Right, I believe that in December 1942 Washington decided to allow Nisei (2nd generation Japanese Americans) to volunteer for the army. This was very controversial. I don’t know how it was at the other camps, but at Topaz, the camp was quite split about the volunteers. They were called baka (foolish) for joining when their families were incarcerated, but these were young idealists and many of us supported them. We felt that it really took a lot of guts for them to volunteer. Many of them were mistreated and beat up in our camp. So some of us formed a kind of a security force and would go with these volunteers wherever they went. And we would sometimes be spat upon as well. It was a very difficult time.

This was by other Japanese in the camp?

Yes, but many of the Kibei (Japanese born in the US but educated in Japan) were not treated very well by Nisei either. The Kibei were mostly pro-Japan and would cheer in the mess halls when it was announced that the Japanese had won a battle, while others of us would "boo."

In Manzanar (a detention center in California), there were actually riots because a lot of the Issei, who had previously held leadership positions within the camp, were replaced by Nisei. The Issei, along with the Kibei, were then assigned to kitchen and sanitation duty. One of the Issei leaders was put in jail after an attack on a pro-American sympathizer. In response, a crowd of 1000 descended on the jail. Waiting at the jail were troops with rifles and machine guns. Tear gas was released and in the confusion some of the internees rushed the soldiers. I believe two men died and nine others were injured but there were probably a lot more injured who were simply nursed in the camp.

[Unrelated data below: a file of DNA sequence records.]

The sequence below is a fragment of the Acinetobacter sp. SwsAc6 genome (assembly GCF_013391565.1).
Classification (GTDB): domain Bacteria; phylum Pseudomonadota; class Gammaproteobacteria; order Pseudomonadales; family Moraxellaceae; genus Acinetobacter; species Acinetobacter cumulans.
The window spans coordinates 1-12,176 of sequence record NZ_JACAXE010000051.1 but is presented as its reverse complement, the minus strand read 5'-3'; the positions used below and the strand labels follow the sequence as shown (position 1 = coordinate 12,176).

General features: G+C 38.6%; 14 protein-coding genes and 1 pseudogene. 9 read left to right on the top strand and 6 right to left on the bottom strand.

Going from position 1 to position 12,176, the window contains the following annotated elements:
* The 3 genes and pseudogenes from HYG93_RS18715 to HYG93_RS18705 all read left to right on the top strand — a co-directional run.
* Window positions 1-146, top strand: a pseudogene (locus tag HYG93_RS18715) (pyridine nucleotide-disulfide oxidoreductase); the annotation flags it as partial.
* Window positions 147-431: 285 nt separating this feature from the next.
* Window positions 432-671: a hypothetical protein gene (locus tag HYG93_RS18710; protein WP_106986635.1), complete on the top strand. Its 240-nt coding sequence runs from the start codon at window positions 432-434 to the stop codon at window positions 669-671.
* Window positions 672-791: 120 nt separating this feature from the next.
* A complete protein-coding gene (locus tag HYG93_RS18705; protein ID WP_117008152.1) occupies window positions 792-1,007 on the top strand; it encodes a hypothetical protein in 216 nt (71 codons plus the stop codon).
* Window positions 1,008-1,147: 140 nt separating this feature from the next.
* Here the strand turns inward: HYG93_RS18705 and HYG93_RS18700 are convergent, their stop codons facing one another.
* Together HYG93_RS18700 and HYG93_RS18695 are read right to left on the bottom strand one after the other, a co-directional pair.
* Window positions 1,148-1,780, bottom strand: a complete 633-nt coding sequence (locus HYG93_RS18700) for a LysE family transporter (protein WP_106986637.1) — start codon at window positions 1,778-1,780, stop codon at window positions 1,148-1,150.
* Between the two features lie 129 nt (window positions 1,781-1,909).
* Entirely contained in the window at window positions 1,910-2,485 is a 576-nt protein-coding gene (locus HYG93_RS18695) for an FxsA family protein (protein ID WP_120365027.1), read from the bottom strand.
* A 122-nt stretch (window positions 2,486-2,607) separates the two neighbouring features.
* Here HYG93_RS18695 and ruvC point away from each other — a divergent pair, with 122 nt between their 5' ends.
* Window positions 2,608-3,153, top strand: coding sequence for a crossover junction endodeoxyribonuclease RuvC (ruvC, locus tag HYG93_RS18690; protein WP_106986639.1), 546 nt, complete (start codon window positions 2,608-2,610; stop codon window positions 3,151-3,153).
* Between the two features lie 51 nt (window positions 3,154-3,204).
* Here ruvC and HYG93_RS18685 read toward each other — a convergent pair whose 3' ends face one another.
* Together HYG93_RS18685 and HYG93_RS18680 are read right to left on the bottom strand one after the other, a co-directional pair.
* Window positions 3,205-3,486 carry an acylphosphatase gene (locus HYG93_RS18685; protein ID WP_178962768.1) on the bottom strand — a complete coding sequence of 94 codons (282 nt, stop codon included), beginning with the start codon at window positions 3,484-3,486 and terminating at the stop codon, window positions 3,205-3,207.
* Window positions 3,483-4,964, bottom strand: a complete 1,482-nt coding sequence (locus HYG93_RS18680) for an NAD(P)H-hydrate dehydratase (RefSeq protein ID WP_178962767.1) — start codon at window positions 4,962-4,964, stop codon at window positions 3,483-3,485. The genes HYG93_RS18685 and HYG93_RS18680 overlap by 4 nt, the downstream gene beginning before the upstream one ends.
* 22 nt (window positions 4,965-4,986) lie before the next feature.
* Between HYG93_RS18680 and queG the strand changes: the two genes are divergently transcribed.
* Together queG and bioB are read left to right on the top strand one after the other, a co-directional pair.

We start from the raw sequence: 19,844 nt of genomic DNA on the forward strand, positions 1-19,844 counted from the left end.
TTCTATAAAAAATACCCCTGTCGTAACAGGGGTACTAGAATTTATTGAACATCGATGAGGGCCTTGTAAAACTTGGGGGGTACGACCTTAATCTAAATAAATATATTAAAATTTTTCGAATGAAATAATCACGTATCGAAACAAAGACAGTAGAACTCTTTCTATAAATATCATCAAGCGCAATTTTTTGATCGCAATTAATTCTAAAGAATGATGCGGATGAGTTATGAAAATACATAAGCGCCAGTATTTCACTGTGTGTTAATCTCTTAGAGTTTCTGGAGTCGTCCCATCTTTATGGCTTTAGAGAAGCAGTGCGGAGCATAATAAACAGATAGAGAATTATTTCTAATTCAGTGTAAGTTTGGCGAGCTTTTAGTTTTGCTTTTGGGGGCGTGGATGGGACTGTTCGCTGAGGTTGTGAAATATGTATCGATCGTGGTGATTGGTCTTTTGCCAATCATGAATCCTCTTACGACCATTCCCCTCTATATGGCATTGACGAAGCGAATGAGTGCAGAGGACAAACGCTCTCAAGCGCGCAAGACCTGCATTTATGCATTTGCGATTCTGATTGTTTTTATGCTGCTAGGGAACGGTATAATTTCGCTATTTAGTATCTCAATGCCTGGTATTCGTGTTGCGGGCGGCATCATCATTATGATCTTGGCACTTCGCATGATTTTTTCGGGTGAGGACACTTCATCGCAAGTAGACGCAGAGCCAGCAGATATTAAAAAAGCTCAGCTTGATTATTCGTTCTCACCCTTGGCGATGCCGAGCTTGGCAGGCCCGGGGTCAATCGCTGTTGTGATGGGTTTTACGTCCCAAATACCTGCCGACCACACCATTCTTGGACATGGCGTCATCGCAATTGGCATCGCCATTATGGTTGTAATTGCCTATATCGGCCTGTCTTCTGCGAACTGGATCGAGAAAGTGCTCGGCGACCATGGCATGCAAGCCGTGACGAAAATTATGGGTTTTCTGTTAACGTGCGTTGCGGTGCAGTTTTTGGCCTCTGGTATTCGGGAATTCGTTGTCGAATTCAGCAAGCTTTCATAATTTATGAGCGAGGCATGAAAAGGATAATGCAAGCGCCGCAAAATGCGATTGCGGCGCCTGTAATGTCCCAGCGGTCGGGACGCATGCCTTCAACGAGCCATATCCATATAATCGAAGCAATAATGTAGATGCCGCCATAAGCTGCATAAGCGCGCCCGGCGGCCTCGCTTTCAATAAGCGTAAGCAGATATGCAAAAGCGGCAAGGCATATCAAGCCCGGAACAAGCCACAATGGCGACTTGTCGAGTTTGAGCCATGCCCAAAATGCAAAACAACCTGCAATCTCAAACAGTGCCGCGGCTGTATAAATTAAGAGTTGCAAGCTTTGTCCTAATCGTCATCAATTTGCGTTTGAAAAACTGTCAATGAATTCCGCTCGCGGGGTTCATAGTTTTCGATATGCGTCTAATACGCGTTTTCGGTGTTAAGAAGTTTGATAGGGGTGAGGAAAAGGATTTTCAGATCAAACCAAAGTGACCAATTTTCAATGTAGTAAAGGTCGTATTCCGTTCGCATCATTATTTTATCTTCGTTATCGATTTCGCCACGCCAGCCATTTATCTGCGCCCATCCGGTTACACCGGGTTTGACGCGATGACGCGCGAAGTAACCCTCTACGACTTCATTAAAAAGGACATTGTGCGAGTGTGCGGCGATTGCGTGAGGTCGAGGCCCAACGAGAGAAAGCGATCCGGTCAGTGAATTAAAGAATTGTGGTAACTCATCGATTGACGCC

There was this kind of division and tension which made things very difficult.

But there was also another controversy that really stands out in my mind from that time. In February 1943, a "loyalty" questionnaire was given to all internees 17 years old and above. These were going to be used once we were set free. Questions #27 and #28 were the most troubling. Question #27 asked if Nisei males were willing to serve in the armed forces for the US and if Nisei females would volunteer in the Nurses Corps. Question #28 was the real problem. It asked if we were willing to swear allegiance to the US and severe our allegiance to the Japanese emperor.

This was an example of just how insensitive the government was. For the Issei, they weren’t allowed to be American citizens so if they voted "yes" on question #28, they wouldn’t have a country. But if they answered "no" they were scared that they’d be separated from their families and sent back to Japan.

For the Nisei, we felt that we shouldn’t even be asked question #28. We were American citizens. Of course, if we answered "no" we would be disloyal to America.

So this is where the term "no-no boys" emerged?

That’s right. Some people decided to vote "no" on both questions. A lot them ended up being sent to another camp where all the "disloyal" Japanese were being held. I think there were plans to send them back to Japan.

May I ask how you voted?

I voted "yes" on both.

Getting back to your leaving Topaz, what was life like in Hattiesburg, Mississippi where your husband and the other volunteers were sent for training?

Personally, for my husband and me, it was strange because there were so few Asians there. Cars would literally stop and just look at us when we walked around. When my husband and I were looking around for an apartment, we met a minister and his wife who eventually rented us a room. They kept staring at us until they finally said, "You know, we thought that you would have buck teeth and glasses." I’m sure they had all these ideas from the movies and posters where Japanese were drawn with all these exaggerated features.